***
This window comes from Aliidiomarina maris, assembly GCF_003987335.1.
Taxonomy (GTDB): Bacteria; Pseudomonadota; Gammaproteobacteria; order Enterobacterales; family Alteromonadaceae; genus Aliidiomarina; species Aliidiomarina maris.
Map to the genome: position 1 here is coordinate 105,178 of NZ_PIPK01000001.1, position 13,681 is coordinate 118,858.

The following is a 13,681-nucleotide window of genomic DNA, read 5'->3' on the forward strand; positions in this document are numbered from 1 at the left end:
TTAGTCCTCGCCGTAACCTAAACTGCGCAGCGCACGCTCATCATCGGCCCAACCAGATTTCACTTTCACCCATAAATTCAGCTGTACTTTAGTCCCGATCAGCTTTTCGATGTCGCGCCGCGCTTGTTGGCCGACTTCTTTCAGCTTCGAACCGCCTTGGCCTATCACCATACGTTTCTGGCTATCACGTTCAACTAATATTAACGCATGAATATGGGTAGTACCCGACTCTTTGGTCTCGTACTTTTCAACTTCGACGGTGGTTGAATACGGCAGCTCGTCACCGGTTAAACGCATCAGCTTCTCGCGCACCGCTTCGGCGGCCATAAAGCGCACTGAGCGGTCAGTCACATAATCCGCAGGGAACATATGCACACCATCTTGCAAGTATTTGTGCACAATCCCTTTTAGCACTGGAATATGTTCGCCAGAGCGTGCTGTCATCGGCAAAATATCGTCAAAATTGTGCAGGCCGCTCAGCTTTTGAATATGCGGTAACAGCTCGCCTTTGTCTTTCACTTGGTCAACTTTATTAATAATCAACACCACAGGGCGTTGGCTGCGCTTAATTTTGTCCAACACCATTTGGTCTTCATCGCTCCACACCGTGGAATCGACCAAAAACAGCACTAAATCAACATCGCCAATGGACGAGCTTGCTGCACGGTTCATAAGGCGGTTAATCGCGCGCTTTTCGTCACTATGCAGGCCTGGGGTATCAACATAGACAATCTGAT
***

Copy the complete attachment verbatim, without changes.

This window comes from Aliidiomarina maris, assembly GCF_003987335.1.
Taxonomy (GTDB): Bacteria; Pseudomonadota; Gammaproteobacteria; order Enterobacterales; family Alteromonadaceae; genus Aliidiomarina; species Aliidiomarina maris.
Map to the genome: position 1 here is coordinate 105,178 of NZ_PIPK01000001.1, position 13,681 is coordinate 118,858.

The following is a 13,681-nucleotide window of genomic DNA, read 5'->3' on the forward strand; positions in this document are numbered from 1 at the left end:
TTAGTCCTCGCCGTAACCTAAACTGCGCAGCGCACGCTCATCATCGGCCCAACCAGATTTCACTTTCACCCATAAATTCAGCTGTACTTTAGTCCCGATCAGCTTTTCGATGTCGCGCCGCGCTTGTTGGCCGACTTCTTTCAGCTTCGAACCGCCTTGGCCTATCACCATACGTTTCTGGCTATCACGTTCAACTAATATTAACGCATGAATATGGGTAGTACCCGACTCTTTGGTCTCGTACTTTTCAACTTCGACGGTGGTTGAATACGGCAGCTCGTCACCGGTTAAACGCATCAGCTTCTCGCGCACCGCTTCGGCGGCCATAAAGCGCACTGAGCGGTCAGTCACATAATCCGCAGGGAACATATGCACACCATCTTGCAAGTATTTGTGCACAATCCCTTTTAGCACTGGAATATGTTCGCCAGAGCGTGCTGTCATCGGCAAAATATCGTCAAAATTGTGCAGGCCGCTCAGCTTTTGAATATGCGGTAACAGCTCGCCTTTGTCTTTCACTTGGTCAACTTTATTAATAATCAACACCACAGGGCGTTGGCTGCGCTTAATTTTGTCCAACACCATTTGGTCTTCATCGCTCCACACCGTGGAATCGACCAAAAACAGCACTAAATCAACATCGCCAATGGACGAGCTTGCTGCACGGTTCATAAGGCGGTTAATCGCGCGCTTTTCGTCACTATGCAGGCCTGGGGTATCAACATAGACAATCTGAT